UNITED NATIONS — On the 20th anniversary of the statute that created the International Criminal Court, supporters praised the tribunal’s actions to punish perpetrators of the world’s worst atrocities and expressed concerns about the enormous challenges and political attacks it faces.
General Assembly President Miroslav Lajcak told a meeting on Tuesday’s anniversary that the ICC has “vindicated the rights of victims and survivors” of war crimes, crimes against humanity and genocide. And “it is also contributing to preventing others from suffering similar fates,” he said.
But Lajcak stressed that “we must continue to resist any and all encroachments on international law.”
Liechtenstein’s Foreign Minister Aurelia Frick said the court’s “big achievements are matched by enormous challenges.”
“Multilateral diplomacy today is in a significantly weakened state,” she said. “What we witness is that there is a return to a nationalist agenda and skepticism of the rule of law.”
The Rome Statute was adopted on July 17, 1998, but the ICC wasn’t officially established until July 1, 2002, with a mandate to prosecute war crimes, crimes against humanity and genocide. It currently has 123 state parties who are bound by its provisions, which include arresting all those sought by the court.
While the Security Council has used its power under the Rome Statute to refer conflicts in Sudan’s western Darfur region and in Libya to the ICC, calls for the U.N.’s most powerful body to refer Syria, and more recently Myanmar, to the tribunal have failed.
Liechtenstein was one of nine countries sponsoring the U.N. meeting along with the Coalition for the International Criminal Court, which represents 2,500 NGOs in 51 countries, and Parliamentarians for Global Action.
ICC deputy prosecutor James Stewart told the meeting “there is reason to celebrate” because court “is having an impact.” He pointed to the prosecutions it has undertaken, the investigations it has opened in 10 countries, with a request pending to open another in Afghanistan, and the allegations that have been referred to it, including by the Palestinians.
He also pointed to the addition of the “crime of aggression” – which took almost two decades to define – that has officially been added to the array of crimes the ICC can investigate, starting Tuesday.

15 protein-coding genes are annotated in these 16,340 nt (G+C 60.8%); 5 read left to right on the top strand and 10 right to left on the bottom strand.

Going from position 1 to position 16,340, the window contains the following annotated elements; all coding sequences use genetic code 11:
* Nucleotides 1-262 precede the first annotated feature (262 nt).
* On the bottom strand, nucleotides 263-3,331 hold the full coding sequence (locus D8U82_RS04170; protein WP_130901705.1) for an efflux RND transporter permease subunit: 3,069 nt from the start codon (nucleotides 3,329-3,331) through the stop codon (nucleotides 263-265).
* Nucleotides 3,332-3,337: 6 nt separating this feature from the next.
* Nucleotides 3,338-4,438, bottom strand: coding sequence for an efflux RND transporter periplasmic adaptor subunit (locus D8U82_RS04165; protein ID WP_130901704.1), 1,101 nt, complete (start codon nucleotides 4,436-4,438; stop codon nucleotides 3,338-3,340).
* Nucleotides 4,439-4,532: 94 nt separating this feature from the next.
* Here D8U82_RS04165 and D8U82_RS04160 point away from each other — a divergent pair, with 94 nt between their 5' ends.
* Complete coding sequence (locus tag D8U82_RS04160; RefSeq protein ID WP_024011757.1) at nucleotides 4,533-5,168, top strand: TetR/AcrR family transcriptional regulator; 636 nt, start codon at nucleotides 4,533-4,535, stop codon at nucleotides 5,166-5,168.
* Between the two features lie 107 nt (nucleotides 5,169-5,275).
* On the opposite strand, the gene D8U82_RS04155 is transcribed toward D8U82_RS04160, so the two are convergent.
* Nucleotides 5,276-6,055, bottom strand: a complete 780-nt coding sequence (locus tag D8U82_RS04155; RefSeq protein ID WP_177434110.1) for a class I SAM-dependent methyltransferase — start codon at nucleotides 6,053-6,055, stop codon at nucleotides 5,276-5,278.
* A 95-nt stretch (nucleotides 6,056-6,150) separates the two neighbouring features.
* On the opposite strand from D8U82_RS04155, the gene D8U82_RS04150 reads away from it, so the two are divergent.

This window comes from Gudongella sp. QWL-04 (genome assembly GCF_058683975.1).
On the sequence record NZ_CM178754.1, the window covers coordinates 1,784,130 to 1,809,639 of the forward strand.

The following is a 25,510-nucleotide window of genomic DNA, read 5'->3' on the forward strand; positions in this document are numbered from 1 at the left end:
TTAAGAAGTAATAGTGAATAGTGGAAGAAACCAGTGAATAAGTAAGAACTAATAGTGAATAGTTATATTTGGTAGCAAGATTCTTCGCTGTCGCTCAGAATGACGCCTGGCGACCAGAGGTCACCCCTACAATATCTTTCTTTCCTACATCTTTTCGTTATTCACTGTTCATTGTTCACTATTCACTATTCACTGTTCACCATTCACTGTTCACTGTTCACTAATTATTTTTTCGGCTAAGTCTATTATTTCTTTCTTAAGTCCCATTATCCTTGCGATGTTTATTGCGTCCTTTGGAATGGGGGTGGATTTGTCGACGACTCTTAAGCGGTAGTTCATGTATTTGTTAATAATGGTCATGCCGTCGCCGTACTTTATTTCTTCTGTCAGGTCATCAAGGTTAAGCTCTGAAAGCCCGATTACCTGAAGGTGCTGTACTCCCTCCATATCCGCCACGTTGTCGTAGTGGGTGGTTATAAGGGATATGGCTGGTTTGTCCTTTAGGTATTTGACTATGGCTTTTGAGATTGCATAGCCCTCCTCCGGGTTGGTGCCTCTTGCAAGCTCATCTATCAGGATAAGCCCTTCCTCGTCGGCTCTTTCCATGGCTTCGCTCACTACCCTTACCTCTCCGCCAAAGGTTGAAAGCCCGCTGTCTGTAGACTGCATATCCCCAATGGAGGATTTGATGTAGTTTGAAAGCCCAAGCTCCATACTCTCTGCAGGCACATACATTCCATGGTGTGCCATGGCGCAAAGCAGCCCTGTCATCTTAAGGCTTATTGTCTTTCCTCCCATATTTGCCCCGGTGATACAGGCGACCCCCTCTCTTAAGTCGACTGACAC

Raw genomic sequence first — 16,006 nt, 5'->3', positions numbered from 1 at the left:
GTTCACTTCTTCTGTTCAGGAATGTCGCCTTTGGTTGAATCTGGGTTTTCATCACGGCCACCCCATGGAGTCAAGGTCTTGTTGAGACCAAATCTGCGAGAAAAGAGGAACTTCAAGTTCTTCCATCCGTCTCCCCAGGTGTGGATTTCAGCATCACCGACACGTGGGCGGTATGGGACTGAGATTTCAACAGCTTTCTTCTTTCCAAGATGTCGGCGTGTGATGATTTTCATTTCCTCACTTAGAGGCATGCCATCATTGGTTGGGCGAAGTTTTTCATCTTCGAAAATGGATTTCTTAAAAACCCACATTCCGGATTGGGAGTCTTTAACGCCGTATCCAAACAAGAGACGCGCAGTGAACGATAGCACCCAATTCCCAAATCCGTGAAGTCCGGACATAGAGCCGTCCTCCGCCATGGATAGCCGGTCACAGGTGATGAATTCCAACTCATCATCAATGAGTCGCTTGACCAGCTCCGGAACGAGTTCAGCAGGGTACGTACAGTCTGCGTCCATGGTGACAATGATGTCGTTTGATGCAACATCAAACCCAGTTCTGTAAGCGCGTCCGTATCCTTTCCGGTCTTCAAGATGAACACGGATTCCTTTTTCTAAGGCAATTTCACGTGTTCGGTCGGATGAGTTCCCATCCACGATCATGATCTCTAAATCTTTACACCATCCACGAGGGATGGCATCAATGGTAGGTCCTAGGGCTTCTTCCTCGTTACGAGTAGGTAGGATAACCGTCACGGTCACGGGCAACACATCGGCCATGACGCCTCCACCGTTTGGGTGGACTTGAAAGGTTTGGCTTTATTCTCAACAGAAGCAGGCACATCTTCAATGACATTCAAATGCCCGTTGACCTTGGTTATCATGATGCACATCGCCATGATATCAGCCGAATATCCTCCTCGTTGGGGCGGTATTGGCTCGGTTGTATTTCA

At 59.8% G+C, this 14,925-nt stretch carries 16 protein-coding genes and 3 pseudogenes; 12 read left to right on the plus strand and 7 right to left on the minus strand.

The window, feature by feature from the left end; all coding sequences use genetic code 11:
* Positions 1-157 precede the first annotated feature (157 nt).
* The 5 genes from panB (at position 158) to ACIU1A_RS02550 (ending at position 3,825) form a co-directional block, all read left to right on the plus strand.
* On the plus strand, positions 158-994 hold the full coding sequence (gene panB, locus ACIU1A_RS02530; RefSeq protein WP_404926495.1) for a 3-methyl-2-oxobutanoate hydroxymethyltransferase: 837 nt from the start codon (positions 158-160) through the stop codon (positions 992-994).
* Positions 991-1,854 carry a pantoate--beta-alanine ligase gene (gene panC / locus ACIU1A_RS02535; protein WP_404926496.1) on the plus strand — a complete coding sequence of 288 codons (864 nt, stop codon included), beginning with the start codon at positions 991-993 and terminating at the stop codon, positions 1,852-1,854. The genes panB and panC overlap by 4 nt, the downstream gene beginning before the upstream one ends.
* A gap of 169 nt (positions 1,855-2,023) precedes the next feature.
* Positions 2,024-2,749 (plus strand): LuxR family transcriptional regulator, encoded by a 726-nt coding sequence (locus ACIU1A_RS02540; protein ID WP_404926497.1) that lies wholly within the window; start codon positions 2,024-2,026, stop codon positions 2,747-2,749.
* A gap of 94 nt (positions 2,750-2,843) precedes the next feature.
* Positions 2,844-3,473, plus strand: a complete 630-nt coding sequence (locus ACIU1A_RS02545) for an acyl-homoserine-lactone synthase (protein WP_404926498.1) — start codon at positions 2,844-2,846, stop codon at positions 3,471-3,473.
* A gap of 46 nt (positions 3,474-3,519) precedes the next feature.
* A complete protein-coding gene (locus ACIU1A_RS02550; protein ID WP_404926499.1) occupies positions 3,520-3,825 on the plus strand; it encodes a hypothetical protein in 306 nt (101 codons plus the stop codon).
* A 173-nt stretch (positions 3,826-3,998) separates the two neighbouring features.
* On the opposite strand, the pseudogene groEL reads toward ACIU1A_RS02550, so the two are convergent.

But Stewart said the court faces many challenges from “pushback against its exercise of jurisdiction” and “attempts to subvert the course of justice” during its proceedings to the failure to arrest all those indicted by the court, security issues and insufficient funding.
“While we want to see the court operate in an independent, impartial, objective way without reference to political calculation, every major decision that the prosecutor or the court takes has political implications or repercussions of one sort or another,” he said.
“Thus, in striving to deliver justice, the ICC operates along the fault line between justice and politics, and this can create negative perceptions of the court that run counter to its legitimate mission,” he said.
Stewart stressed the importance of support not only from states parties but from other countries.
The General Assembly’s Lajcak, noting that Tuesday is also the Day of International Criminal Justice, urged all 193 U.N. member states to recommit to international justice “and to reiterate the need to focus on victims.”
Richard Dicker, international justice director for Human Rights Watch, said “there is a risk that the deteriorating global trends on human rights will all too easily be exploited to undercut the ICC by those who have something to fear from accountability.”
Story: Edith Lederer